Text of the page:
^ Back to text58. Chantal Cramaussel and Sara Ortelli. La Sierra Tepehuana: Asentamientos y movimientos de población (Zamora: El Colegio de Michoacán, 2006); Susan Deeds, “Mission Villages and Agrarian Patterns in a Nueva Vizcaya Heartland, 1600–1750,” Journal of the Southwest 33, no. 3 (1991): 345–65; Susan Deeds, Defiance and Deference in Mexico’s Colonial North: Indians under Spanish Rule in Nueva Vizcaya (Austin: University of Texas Press, 2003); William Merrill, “Conversion and Colonialism in northern Mexico: The Tarahumara Response to the Jesuit Mission Program, 1601–1767,” in Robert W. Herner, ed., Conversion to Christianity: Historical and Anthropological Perspectives on a Great Transformation (Berkeley: University of California Press, 1993), 129–63.
^ Back to text59. For a study of a Jesuit mission in northern Sinaloa, see Raquel Padilla Ramos and Gilberto López Castillo, “Mocorito y San Benito: La acción misionera y el poblamiento hispano en el sur de la provincia de Sinaloa 1592–1767,” IHS: Antiguos jesuitas en Iberoamérica 5, no. 2 (2017): 28–47. This article has already cited the studies of Peter Masten Dunne and John Francis Bannon that focused on the Jesuit advance and administration of the missions, but that also included some population figures. Also see Cynthia Radding de Murrieta, Wandering Peoples: Colonialism, Ethnic Spaces, and Ecological Frontiers in Northwestern Mexico, 1700–1850 (Durham: Duke University Press, 1997); Cynthia Radding de Murrieta, Landscapes of Power and Identity: Comparative Histories in the Sonoran Desert and the Forests of Amazonia from Colony to Republic (Durham: Duke University Press, 2005).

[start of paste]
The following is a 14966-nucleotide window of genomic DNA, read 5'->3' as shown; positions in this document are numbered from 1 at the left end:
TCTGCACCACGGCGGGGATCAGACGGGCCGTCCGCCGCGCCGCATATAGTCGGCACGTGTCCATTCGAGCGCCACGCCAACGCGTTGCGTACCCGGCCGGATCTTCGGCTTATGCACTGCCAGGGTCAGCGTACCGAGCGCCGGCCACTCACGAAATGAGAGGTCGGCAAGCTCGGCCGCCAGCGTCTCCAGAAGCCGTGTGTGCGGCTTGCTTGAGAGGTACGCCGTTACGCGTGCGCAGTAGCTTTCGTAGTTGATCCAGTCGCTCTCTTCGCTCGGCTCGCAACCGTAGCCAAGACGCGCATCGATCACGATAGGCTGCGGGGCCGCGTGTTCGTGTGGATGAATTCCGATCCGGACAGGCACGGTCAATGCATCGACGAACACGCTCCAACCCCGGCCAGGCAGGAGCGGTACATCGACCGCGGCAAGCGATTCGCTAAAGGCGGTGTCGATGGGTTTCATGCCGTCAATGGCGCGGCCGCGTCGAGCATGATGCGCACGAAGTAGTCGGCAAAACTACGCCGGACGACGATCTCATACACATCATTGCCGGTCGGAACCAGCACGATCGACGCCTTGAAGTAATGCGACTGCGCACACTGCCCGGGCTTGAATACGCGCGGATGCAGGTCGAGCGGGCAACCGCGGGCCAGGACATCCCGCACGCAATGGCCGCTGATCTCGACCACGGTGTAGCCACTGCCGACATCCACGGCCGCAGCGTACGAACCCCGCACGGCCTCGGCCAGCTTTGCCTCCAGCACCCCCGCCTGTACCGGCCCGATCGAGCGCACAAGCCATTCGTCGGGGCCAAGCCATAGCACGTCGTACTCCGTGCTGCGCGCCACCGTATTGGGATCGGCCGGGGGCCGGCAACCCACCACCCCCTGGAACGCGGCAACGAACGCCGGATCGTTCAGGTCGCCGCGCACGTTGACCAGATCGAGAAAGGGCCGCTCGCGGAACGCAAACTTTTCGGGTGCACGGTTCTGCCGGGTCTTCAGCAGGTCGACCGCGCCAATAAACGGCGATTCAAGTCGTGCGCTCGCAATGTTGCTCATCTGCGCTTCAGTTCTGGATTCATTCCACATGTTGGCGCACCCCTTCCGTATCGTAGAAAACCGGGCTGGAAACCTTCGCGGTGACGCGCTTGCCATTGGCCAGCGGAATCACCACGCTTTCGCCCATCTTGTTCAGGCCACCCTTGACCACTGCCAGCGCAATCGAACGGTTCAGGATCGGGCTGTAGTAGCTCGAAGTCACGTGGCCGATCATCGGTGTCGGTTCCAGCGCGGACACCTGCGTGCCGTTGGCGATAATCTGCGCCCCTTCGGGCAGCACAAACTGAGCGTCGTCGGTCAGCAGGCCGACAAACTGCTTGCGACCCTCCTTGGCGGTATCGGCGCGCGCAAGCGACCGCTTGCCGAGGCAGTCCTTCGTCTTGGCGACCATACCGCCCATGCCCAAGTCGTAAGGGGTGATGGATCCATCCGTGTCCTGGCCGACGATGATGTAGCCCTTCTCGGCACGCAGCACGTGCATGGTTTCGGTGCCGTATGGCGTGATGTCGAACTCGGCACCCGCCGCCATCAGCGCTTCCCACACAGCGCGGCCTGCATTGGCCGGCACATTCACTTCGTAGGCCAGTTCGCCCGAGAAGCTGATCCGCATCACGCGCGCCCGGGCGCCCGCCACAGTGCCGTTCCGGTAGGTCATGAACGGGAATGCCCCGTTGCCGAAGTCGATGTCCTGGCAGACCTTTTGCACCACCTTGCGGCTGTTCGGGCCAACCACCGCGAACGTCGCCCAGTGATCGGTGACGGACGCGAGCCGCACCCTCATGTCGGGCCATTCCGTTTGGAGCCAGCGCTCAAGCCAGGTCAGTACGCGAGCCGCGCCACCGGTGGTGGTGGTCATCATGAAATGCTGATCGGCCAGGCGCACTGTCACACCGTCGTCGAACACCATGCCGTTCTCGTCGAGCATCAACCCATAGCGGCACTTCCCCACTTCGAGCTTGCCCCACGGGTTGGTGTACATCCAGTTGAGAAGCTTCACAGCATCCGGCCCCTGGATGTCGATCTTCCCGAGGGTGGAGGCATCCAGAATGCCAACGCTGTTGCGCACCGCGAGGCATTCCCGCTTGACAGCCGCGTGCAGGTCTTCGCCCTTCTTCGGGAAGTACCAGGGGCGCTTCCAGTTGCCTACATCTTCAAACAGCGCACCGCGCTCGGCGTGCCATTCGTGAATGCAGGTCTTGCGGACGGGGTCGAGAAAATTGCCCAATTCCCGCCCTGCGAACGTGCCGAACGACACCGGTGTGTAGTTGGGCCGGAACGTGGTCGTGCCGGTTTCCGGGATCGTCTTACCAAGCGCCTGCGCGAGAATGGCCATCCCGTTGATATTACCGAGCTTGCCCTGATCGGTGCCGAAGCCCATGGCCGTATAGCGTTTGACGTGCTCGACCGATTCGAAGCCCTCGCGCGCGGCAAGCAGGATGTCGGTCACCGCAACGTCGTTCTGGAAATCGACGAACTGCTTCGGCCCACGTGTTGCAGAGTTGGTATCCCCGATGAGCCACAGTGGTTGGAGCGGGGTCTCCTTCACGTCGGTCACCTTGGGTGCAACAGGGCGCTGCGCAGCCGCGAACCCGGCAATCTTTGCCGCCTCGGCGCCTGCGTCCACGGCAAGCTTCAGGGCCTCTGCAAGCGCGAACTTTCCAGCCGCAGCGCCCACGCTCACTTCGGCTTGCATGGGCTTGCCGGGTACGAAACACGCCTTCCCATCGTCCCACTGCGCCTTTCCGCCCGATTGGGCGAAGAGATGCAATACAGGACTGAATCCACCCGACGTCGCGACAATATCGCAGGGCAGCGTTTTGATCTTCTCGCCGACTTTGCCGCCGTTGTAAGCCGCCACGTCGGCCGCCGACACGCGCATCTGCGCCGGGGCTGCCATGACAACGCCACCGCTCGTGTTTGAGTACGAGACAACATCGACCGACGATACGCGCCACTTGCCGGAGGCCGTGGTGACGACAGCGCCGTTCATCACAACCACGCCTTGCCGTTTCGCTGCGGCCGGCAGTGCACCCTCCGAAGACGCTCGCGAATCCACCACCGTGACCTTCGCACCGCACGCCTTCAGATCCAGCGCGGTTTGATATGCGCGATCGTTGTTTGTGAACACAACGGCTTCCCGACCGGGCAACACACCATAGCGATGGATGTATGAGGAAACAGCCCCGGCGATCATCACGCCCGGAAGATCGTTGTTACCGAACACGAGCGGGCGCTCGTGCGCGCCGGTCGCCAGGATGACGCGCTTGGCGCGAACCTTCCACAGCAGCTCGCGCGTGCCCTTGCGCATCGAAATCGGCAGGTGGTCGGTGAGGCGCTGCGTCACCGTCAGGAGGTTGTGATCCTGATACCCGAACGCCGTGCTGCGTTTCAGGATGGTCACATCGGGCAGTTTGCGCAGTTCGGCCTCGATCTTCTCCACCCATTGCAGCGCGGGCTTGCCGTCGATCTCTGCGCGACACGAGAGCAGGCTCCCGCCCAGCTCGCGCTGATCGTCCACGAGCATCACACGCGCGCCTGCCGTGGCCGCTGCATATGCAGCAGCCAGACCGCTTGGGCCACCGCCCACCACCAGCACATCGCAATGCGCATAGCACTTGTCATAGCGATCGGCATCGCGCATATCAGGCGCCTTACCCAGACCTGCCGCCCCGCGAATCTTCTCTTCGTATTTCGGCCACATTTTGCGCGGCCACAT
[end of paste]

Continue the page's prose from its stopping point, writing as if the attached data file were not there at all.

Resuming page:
^ Back to text60. Robert H. Jackson, Indian Population Decline: The Missions of Northwestern New Spain, 1687–1840 (Albuquerque: University of New Mexico Press, 1994).